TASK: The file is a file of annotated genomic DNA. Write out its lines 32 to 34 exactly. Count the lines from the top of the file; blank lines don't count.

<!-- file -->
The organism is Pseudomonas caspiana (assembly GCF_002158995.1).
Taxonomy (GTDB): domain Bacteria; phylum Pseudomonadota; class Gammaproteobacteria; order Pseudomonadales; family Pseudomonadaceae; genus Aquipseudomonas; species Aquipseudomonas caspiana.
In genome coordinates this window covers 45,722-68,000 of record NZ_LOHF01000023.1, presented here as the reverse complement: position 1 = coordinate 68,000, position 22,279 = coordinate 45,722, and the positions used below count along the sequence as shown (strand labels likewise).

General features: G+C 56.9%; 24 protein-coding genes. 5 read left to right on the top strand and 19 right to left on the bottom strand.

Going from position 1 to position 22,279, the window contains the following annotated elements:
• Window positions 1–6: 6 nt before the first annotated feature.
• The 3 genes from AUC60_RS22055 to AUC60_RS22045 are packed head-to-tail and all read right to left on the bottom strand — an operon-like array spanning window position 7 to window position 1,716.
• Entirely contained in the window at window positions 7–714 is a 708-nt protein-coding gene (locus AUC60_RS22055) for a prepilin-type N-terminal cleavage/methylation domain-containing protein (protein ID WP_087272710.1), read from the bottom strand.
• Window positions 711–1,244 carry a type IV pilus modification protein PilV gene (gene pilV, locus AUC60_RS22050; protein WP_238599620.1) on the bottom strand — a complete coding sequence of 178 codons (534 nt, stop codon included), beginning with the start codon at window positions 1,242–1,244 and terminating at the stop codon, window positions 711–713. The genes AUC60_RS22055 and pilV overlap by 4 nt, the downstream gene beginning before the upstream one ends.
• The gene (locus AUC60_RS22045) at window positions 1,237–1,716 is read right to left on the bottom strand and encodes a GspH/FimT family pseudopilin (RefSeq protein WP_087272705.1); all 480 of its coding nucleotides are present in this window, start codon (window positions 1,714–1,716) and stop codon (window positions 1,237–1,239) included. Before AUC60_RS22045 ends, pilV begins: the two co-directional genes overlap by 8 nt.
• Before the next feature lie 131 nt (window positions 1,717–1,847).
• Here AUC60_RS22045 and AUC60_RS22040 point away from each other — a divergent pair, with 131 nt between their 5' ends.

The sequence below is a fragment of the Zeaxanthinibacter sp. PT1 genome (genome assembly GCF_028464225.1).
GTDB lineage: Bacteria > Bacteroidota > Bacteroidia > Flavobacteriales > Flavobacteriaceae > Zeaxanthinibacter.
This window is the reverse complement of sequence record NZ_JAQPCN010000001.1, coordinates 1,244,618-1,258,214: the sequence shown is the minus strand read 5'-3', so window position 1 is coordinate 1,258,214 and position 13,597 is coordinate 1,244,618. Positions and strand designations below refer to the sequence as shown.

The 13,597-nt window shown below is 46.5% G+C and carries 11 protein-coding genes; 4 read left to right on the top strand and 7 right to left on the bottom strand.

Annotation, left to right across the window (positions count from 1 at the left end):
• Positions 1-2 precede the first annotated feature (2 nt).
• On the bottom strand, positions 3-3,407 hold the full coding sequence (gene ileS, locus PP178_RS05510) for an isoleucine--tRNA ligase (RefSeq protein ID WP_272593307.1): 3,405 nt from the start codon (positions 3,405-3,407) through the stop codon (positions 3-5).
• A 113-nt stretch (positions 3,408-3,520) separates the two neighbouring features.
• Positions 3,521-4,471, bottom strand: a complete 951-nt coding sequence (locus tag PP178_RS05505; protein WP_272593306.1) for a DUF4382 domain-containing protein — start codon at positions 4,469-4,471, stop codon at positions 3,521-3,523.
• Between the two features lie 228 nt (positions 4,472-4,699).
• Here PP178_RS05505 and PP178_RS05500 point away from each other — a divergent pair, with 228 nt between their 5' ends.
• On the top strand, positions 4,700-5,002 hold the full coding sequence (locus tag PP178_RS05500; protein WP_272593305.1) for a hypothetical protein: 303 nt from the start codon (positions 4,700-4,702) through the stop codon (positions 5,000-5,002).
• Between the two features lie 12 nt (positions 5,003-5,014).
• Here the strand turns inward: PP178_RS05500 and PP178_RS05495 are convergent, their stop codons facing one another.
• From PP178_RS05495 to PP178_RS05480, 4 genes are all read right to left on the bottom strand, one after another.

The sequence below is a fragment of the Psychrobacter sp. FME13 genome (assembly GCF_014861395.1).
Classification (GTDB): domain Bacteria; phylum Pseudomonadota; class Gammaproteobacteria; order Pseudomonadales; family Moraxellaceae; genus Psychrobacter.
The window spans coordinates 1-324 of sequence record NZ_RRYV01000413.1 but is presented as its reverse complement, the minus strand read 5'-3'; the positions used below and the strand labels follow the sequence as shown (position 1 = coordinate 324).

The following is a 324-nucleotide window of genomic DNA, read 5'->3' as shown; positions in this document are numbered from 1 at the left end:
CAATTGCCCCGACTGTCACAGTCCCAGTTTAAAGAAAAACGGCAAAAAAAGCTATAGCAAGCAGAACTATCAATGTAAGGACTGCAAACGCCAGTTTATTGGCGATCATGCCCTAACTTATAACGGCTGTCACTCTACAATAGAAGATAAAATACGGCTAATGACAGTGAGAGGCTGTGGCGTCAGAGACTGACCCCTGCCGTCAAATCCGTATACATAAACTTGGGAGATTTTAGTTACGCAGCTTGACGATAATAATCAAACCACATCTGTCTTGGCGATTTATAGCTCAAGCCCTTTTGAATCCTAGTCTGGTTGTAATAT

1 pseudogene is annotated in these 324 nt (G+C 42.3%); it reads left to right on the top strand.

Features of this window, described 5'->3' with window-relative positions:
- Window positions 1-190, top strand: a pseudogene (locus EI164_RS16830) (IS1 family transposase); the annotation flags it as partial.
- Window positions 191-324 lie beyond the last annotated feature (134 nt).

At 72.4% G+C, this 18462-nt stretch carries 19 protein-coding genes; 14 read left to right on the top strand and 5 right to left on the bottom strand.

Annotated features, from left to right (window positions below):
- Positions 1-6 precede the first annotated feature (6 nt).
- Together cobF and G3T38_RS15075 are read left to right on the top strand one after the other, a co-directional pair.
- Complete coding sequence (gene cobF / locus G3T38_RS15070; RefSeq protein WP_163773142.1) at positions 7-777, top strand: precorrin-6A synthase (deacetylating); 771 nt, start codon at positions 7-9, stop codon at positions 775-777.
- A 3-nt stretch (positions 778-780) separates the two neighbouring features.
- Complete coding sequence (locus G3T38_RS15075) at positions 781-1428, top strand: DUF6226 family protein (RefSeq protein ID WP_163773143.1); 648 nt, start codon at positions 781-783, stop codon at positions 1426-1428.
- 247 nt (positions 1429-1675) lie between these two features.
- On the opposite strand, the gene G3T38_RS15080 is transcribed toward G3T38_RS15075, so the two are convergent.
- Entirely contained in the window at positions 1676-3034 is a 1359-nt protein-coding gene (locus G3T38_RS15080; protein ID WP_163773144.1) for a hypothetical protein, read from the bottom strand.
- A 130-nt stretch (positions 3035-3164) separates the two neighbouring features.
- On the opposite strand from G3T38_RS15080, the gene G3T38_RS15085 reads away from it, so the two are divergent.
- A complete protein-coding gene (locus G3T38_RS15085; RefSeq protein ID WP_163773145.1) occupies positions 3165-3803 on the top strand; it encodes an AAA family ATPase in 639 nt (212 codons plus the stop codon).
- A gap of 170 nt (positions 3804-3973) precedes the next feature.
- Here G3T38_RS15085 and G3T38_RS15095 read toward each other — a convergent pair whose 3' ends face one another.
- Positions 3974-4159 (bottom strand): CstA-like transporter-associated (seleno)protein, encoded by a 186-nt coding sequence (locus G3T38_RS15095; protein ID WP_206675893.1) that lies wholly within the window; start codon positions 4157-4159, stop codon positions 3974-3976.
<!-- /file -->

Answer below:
CAATTGCCCCGACTGTCACAGTCCCAGTTTAAAGAAAAACGGCAAAAAAAGCTATAGCAAGCAGAACTATCAATGTAAGGACTGCAAACGCCAGTTTATTGGCGATCATGCCCTAACTTATAACGGCTGTCACTCTACAATAGAAGATAAAATACGGCTAATGACAGTGAGAGGCTGTGGCGTCAGAGACTGACCCCTGCCGTCAAATCCGTATACATAAACTTGGGAGATTTTAGTTACGCAGCTTGACGATAATAATCAAACCACATCTGTCTTGGCGATTTATAGCTCAAGCCCTTTTGAATCCTAGTCTGGTTGTAATAT

1 pseudogene is annotated in these 324 nt (G+C 42.3%); it reads left to right on the top strand.

Features of this window, described 5'->3' with window-relative positions: